By Deusdedit Ruhangariyo
When you say that young Africans despise Agriculture and all that goes with it, a few will completely disagree with you and some Ugandans are among them.
Two young Ugandans Dr. Janice Busingye and Dr. Eria Serwajja are among the Young African Researchers in Agriculture Network (YARA), a Network that primarily brings together young and early career African researchers in agriculture in order to cultivate the culture of supporting one another, sharing information, networking and collaborating for research projects, all of which contribute towards enhancing research capacity in agriculture on the African continent.
Dr. Busingye, is the head of the Department of Adult and Community Education at Makerere University and researches on issues such as Community engagement (how the university interacts with communities), Livelihoods, gender and knowledge. She is also interested in work on poverty, specifically seeing how the understanding and practice of education contributes to development.
“As part of the network, Uganda is a new entrant in this network and within this network I am concentrating on livelihoods security and food, in which land tenure is a central theme. In my earlier research for my doctorate, land tenure was a major factor in what people plant or do not plant on their fields depending on the nature of their tenure rights. Therefore in the network my major contribution will be focusing on gender and land tenure rights, understanding and researching how women and girls are affected by their lack of right of ownership of land and how policy is responding or silent about this and the effect of that on people’s livelihoods” said Dr. Busingye.
Dr. Eria Serwajja is a lecturer at Busitema University, he also engages in research with the DRT/NRF Centre of Excellence in Food Security based at the Institute for Social Development, University of the Western Cape. His research interests are land and agrarian change in conflict and post-conflict areas, large and small scale land acquisition, food security and food wastage.
He did his undergraduate at Makerere University, went to the Norwegian University of Science and Technology for his masters), and the University of the Western Cape, South Africa for his PhD. He has also been a lecturer at Makerere University.
YARA is an example of the way in which young Africans are increasingly contributing to the land policy space. YARA seeks to produce robust empirical research output, provide input to policy development and deepen understanding of changes in agricultural processes and the implications of these changes for African youths.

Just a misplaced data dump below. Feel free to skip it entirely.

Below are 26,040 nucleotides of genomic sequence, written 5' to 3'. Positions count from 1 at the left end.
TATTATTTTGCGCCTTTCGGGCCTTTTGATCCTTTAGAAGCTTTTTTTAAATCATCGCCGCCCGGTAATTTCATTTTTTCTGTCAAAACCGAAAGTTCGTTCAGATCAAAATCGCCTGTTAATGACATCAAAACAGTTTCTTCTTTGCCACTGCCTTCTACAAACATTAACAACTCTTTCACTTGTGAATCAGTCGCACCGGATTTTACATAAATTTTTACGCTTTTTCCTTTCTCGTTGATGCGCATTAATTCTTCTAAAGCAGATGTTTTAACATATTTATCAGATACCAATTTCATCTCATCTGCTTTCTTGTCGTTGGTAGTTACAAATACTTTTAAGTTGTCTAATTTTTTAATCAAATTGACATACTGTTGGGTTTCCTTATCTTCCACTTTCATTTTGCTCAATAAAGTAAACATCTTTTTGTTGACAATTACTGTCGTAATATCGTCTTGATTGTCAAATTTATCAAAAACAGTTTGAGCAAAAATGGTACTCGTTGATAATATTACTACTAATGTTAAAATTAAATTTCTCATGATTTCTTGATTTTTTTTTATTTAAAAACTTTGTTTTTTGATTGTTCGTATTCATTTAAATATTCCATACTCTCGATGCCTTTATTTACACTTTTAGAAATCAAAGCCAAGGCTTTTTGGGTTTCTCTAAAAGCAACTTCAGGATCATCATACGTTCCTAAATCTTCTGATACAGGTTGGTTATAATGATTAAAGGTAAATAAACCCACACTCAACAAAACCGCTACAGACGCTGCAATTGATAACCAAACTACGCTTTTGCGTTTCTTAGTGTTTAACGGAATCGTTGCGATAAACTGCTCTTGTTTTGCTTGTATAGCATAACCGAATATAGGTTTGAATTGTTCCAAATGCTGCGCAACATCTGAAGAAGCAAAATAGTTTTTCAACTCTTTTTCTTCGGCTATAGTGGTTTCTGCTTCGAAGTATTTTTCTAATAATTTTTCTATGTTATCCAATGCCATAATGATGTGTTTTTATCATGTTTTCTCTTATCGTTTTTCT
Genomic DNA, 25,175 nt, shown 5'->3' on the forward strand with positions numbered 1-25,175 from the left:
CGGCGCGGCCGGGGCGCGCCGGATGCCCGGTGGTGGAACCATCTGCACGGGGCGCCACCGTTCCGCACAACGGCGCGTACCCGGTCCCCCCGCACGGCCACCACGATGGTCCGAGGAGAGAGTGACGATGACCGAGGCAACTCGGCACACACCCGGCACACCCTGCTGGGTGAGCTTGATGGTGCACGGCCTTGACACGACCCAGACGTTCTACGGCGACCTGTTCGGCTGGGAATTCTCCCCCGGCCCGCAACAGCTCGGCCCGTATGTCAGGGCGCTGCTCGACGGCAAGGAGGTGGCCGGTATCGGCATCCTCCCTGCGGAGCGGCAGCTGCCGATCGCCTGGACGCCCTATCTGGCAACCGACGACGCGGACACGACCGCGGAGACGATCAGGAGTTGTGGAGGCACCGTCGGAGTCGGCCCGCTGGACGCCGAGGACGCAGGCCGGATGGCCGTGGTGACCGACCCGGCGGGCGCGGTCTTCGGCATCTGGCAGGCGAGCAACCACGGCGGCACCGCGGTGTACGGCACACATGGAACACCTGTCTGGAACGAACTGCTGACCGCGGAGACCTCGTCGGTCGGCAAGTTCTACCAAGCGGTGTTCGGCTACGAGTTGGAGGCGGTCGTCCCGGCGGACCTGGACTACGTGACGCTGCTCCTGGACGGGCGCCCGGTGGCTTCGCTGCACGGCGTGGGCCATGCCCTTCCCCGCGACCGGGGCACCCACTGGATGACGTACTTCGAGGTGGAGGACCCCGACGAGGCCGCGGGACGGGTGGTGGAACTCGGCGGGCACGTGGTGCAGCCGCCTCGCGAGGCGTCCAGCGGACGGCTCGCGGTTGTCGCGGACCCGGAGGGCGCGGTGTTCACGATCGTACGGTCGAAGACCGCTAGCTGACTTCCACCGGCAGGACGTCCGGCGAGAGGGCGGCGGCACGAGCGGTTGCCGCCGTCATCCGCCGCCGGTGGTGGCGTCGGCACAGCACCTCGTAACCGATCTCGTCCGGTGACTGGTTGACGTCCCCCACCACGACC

The key objectives of the network is to coordinate, sustain, shape and orient the research work particularly undertaken by young and early career African researchers to provide input to policy development processes that will ensure that the long-term interests of rural young people in Africa are not compromised by current and future agricultural development priorities.
This network was formally launched at the Inaugural Conference on land Policy in Africa that was held in Addis Ababa, Ethiopia recently.
The conference was organised by the Land Policy Initiative (LPI). LPI is a joint programme of the tripartite consortium consisting of the African Union Commission (AUC), the African Development Bank (AfDB) and the United Nations Economic Commission for Africa (ECA).
Its purpose is to enable the use of land to lend impetus to the process of African development.
Delivering the launching speech Cyriaque Hakizimana said: “the rural population of Africa is growing despite growing urbanization and at the current Africa’s population growth rate of 2.2 per cent and the fertility rate of 5.2 children per woman; the demographic projection suggests that Africa’s young people will increase by an estimated 26 per cent in 2035.”
Hakizimana is currently doing a PHD at the Institute for poverty, Land and Agrarian Studies (PLAAS), University of the Western Cape, Cape Town, South Africa.
“The demographic estimates suggest that about 70 per cent of one billion of African population are under the age of 30, making Africa the most youthful continent in the world as more than 50 per cent of the world’s young people live in Africa. Further estimates suggest that about 70 per cent of Africa’s young people live in rural areas of which, three out of every four live on less than US $2 per day’,” he added.
Hakizimana said that the network undertakes activities like: Publishing together various academic outputs such as research papers, working papers, books, blogs and so forth; Organizing conferences, seminars, panels at the academic and policy conferences to engage vigorously in the debates on issues of common interests for the network; Organizing writing workshops to sharpen and optimize the human capital development of the members of the network; and Mobilizing research funding for short and long term research projects on the implications of agricultural developments in Africa with a particular focus on rural young people.
Speaking at the launch of the network, Dr. Alfred Bizoza an Agricultural Economist from the University of Rwanda congratulated the members for a great initiative but challenged them not to stop at research but also to put the research in practice and ‘make your hands dirty’.
Hakizimana said that the YARA partners are; Future Agriculture Consortium (FAC) and Institute for poverty, Land and Agrarian Studies (PLAAS)